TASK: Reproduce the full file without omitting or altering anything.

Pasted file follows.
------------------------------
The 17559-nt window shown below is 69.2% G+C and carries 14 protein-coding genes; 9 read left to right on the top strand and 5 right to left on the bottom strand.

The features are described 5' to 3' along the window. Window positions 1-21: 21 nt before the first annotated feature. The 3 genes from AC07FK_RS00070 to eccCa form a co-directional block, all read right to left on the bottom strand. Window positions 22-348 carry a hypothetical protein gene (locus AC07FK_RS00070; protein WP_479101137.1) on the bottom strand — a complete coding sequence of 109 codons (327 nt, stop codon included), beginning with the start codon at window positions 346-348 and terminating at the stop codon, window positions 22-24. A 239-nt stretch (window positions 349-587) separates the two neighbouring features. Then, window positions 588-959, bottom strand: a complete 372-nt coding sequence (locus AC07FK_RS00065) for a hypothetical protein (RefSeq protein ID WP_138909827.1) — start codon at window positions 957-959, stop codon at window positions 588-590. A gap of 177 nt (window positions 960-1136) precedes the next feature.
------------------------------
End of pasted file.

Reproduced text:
The 17559-nt window shown below is 69.2% G+C and carries 14 protein-coding genes; 9 read left to right on the top strand and 5 right to left on the bottom strand.

The features are described 5' to 3' along the window. Window positions 1-21: 21 nt before the first annotated feature. The 3 genes from AC07FK_RS00070 to eccCa form a co-directional block, all read right to left on the bottom strand. Window positions 22-348 carry a hypothetical protein gene (locus AC07FK_RS00070; protein WP_479101137.1) on the bottom strand — a complete coding sequence of 109 codons (327 nt, stop codon included), beginning with the start codon at window positions 346-348 and terminating at the stop codon, window positions 22-24. A 239-nt stretch (window positions 349-587) separates the two neighbouring features. Then, window positions 588-959, bottom strand: a complete 372-nt coding sequence (locus AC07FK_RS00065) for a hypothetical protein (RefSeq protein ID WP_138909827.1) — start codon at window positions 957-959, stop codon at window positions 588-590. A gap of 177 nt (window positions 960-1136) precedes the next feature.